German Chancellor Angela Merkel expressed hope on Friday that Russia would take part in the investigation of the poisoning of former Russian intelligence officer Sergei Skripal in the United Kingdom.
"I can only hope that Russia will also take part in this investigation," Merkel said at a briefing.
However, the chancellor mentioned the alleged traces in the attack, pointing, as she claimed, to the Russian responsibility for it.
"Many traces indicate that Russia is responsible here," she stated during a joint press-conference with French President Emmanuel Macron. "It is good that the British government will now provide samples [of the substance that was used to poison Skripal] to international organizations," Merkel said, adding that she was going to discuss the "appropriate reaction that will follow" with Macron.
The same position has been voiced by the French president, who has also blamed Moscow for the attack.
"Everything indicates that it was Russia who committed this murder attempt," he said.
Earlier in the day, Russian Envoy to the Organization for the Prohibition of Chemical Weapons (OPCW) Alexander Shulgin said that Moscow was interested in determining the truth in the Skripal case more than London.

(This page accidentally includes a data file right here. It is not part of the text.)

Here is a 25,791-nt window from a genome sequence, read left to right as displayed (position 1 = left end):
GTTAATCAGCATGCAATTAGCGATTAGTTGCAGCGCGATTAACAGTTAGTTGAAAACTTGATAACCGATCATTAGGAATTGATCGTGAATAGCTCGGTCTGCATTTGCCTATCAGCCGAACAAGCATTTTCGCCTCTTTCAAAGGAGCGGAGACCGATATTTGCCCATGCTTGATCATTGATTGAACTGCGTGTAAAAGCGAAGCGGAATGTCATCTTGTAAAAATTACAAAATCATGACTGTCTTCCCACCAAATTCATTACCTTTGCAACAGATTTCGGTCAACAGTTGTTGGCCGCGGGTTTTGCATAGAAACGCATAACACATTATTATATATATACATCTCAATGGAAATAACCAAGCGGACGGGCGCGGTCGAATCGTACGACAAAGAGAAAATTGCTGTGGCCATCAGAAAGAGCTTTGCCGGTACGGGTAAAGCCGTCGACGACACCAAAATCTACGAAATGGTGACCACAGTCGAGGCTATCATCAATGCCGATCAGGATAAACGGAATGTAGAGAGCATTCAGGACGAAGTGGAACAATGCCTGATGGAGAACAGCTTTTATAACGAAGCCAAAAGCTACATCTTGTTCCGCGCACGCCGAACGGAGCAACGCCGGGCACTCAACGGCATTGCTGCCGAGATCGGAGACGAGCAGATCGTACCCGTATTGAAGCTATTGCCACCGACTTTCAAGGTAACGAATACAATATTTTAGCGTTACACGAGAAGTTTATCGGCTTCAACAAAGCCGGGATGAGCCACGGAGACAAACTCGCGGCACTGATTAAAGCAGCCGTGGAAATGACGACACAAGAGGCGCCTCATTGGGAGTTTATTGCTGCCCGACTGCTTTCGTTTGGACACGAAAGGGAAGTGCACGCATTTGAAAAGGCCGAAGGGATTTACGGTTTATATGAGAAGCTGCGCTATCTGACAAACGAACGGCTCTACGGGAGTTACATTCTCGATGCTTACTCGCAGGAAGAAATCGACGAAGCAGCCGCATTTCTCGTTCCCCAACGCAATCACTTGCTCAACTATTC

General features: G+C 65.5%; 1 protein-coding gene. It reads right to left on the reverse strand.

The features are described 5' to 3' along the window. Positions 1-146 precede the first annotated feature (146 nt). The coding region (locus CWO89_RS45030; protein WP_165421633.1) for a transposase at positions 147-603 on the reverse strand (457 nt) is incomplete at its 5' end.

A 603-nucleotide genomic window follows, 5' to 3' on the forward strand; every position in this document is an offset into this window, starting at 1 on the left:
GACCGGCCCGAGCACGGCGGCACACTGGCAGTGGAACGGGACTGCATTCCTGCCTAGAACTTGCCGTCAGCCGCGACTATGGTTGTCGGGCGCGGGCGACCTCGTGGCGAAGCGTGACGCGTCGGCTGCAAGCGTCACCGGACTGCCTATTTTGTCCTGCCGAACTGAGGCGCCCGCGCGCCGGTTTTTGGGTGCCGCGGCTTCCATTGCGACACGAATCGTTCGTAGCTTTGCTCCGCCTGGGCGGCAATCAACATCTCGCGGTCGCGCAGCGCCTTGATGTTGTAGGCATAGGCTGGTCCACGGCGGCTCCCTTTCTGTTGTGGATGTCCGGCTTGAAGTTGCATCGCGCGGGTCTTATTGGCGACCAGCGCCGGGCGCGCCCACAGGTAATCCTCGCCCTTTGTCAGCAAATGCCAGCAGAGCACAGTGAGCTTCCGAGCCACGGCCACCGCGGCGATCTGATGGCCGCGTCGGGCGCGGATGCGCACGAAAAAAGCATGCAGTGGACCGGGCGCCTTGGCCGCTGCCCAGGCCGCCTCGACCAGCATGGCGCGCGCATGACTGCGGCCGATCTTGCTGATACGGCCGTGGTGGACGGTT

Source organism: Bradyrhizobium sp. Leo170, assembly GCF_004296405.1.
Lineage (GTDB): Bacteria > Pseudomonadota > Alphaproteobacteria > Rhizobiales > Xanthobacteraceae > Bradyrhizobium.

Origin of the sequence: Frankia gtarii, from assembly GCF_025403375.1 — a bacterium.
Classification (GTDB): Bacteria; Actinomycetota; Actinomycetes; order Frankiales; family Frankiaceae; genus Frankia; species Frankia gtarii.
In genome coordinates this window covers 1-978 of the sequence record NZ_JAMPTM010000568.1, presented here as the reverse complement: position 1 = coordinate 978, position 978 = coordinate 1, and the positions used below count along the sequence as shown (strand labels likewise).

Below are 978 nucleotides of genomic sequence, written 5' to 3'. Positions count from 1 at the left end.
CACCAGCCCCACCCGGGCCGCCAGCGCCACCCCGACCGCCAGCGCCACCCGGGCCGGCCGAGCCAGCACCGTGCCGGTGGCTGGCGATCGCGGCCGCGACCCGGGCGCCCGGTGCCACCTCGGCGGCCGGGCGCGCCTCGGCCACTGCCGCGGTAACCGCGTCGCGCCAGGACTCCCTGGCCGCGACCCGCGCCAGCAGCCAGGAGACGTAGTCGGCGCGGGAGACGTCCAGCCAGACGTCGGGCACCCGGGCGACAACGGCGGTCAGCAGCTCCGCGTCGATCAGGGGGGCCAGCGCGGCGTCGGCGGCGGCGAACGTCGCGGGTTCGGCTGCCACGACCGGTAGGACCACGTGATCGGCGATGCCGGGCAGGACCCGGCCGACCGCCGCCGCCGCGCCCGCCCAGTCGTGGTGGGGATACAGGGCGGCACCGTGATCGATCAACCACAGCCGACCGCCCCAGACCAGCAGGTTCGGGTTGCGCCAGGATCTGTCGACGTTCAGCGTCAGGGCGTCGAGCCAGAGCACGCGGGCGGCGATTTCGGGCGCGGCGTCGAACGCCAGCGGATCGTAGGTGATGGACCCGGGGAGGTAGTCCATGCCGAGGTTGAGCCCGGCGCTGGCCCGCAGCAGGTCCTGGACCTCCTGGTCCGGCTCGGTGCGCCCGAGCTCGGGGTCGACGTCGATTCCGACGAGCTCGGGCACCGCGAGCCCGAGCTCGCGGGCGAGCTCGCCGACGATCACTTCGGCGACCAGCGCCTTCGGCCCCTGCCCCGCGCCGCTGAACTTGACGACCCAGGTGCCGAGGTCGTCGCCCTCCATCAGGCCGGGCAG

Meanwhile, Polish Foreign Minister Jacek Czaputowicz has said that Poland is ready to join new sanctions against Russia that could be imposed over the Skripal's poisoning.
"Speaking about the sanctions, Poland could support such activities… I have expressed my readiness to touch on this issue on Monday during the session of the EU foreign ministers, this topic has been put on the agenda [of the meeting]," Czaputowicz said.
The politician added that the international community should show decisiveness in this issue.
The stetement of the Polish senior official comes a day after French President Emmanuel Macron said he would announce the measures against Moscow "in the coming days," and condemned the attack, in which "everything points to the fact that Russia is responsible."
Sergei Skripal, who was accused of espionage on behalf of London and later granted asylum in the United Kingdom after a US-Russia spy exchange, and his daughter were found unconscious on March 4 on a bench at a shopping center in Salisbury. Both of them remain in critical condition and are being treated for suspected exposure to a nerve agent, supposedly the substance known as Novichok.
The Russian Foreign Ministry has refuted all the allegations and requested the UK Foreign Office for a joint investigation into the case. The proposal was ignored by the UK leadership, with May announcing a package of anti-Russian measures, including the expulsion of Russian diplomats, and suspension of bilateral contacts between London and Moscow.